I have analyzed Baidu (NASDAQ:BIDU) and Google (NASDAQ:GOOG) from a Free Cash Flow perspective to determine how those companies are doing on Main Street and let the numbers decide which is more attractive. My key ratios for analysis are Price to Free Cash flow (PFCF) and Free Cash Flow Return on Invested Capital (FROIC).

When investing I look for PFCF below 15 times and FROIC above 20%+. When you are lucky enough to find a combination of the two you find a perfect balance of growth + value and you get capital appreciation through capital preservation. Since both stocks do not meet the criteria of what I look for as an analyst, I am not investing in either. The following analysis is done purely to assist those who invest in the companies, so that they may get a better perspective of what is happening on Main Street.

Free Cash Flow Analysis cuts through the Hype and gets you to the real deal.

Always remember “the numbers don’t lie, only people do.”

For those who don't know:

PFCF = Market Price/ (Cash flow per share-Capital Spending per share)

FROIC = FCF per share/ (long term debt per share + shareholders equity per share)

FROIC basically tells you how much return in free cash flow a company generates for every dollar of Total Capital they employ.

I consider FROIC the primary determining factor in identifying great growth companies as you can compare every company (except financials) on an equal basis.

The question I ask every company I analyze is - how much return (in percent) in FCF are you going to give me for every dollar of total capital you invest?

First let’s analyze Baidu, as it was in the news Tuesday falling -11.55%.

The following are the Price to Free Cash Flow and Free Cash Flow Return on Invested Capital estimates for Baidu with data used in calculations courtesy of Thomson-Reuters;

Market price used in calculations = $383.66

**Year 2009**

Free Cash Flow Per Share = $2.86

Total Capital Per Share = $20.54

Price to Free Cash Flow = 134 times

Free Cash Flow Return on Invested Capital = 9.88%

**Year 2010**

Free Cash Flow Per Share = $4.78

Total Capital Per Share = $29.54

Price to Free Cash Flow = 80 times

Free Cash Flow Return on Invested Capital = 13.07%

**Year 2011**

Free Cash Flow Per Share = $7.70

Total Capital Per Share = $40.10

Price to Free Cash Flow = 50 times

Free Cash Flow Return on Invested Capital = 16.76%

And now let us move on to Google.

The following are the Price to Free Cash Flow and Free Cash Flow Return on Invested Capital estimates for Google with data used in calculations courtesy of Thomson-Reuters;

Market price used in calculations = $548.30

**Year 2009**

Free Cash Flow Per Share = $22.69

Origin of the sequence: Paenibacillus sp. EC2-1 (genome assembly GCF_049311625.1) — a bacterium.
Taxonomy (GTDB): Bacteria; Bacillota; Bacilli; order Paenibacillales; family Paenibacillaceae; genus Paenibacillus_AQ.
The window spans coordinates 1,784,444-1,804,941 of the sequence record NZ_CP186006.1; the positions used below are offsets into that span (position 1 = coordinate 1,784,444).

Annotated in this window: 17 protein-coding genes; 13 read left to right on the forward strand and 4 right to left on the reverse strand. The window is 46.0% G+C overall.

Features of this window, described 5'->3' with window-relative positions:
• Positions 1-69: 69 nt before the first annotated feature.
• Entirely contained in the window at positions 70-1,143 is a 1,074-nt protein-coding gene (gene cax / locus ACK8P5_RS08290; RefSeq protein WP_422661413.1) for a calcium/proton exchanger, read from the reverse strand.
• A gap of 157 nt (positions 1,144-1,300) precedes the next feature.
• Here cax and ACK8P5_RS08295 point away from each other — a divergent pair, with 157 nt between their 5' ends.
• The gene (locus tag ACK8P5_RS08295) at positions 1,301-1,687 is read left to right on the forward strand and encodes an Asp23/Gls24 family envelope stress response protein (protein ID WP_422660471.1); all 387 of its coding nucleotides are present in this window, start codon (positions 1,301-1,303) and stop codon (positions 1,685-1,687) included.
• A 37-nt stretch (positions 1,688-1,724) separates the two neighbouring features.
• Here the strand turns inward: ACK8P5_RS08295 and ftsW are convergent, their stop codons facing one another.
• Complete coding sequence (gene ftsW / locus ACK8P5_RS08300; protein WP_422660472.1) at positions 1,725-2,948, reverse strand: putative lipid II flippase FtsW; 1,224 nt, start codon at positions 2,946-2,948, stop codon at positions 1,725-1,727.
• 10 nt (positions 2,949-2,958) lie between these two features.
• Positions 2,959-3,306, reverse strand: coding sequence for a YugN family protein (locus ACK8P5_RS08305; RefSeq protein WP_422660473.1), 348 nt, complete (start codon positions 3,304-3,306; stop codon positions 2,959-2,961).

Total Capital Per Share = $112.44

Price to Free Cash Flow = 24 times

Free Cash Flow Return on Invested Capital = 20.17%

**Year 2010**

Free Cash Flow Per Share = $26.05

Total Capital Per Share = $139.61

Price to Free Cash Flow = 21 times

Free Cash Flow Return on Invested Capital = 18.65%

**Year 2011**

Free Cash Flow Per Share = $33.42

Total Capital Per Share = $175.02

Price to Free Cash Flow = 16 times

Free Cash Flow Return on Invested Capital = 19.09%

Now let us move on to the Growth rates of each company's free cash flow, generating one % number for growth from 2009-2011

Baidu = 169.23% expected growth of FCF from 2009 to 2011 (this is not annualized but compounded)

Google = 47.28% expected growth of FCF from 2009 to 2011 (this is not annualized but compounded)

There is your analysis, I have no opinion either way and will let each reader decide the level of risk that they are willing to take

As for my philosophy on investing I do the following:

FROIC gives me a real return on Main Street and if I can get a 20%+ return on Main Street and at the same time buy a stock that is selling for less than 15 times its FCF then there is a very high probability that it should be very successful investment.

By choosing 20%+ as my minimum FROIC I have built a portfolio of 29 holdings for my clients that has a combined portfolio FROIC of 32% and sells as a group for 12.35 PFCF.

As for PFCF I came up with the 15 or less number as being Ideal after performing a 58 year backtest. To view the backtest just click here (.pdf).

** Disclosure: No Position BIDU, GOOG**

*The Fine Print: As Registered Investment Advisors, we see it as our responsibility to advise the following: We do not know your personal financial situation, so the information contained in this communiqué represents the opinions of Peter "Mycroft" Psaras, and should not be construed as personalized investment advice. *

*It should not be assumed that investing in any securities we are investing in will always be profitable. We take our research seriously, we do our best to get it right, and we “eat our own cooking,” but we could be wrong, hence our full disclosure as to whether we own or are buying the investments we write about.*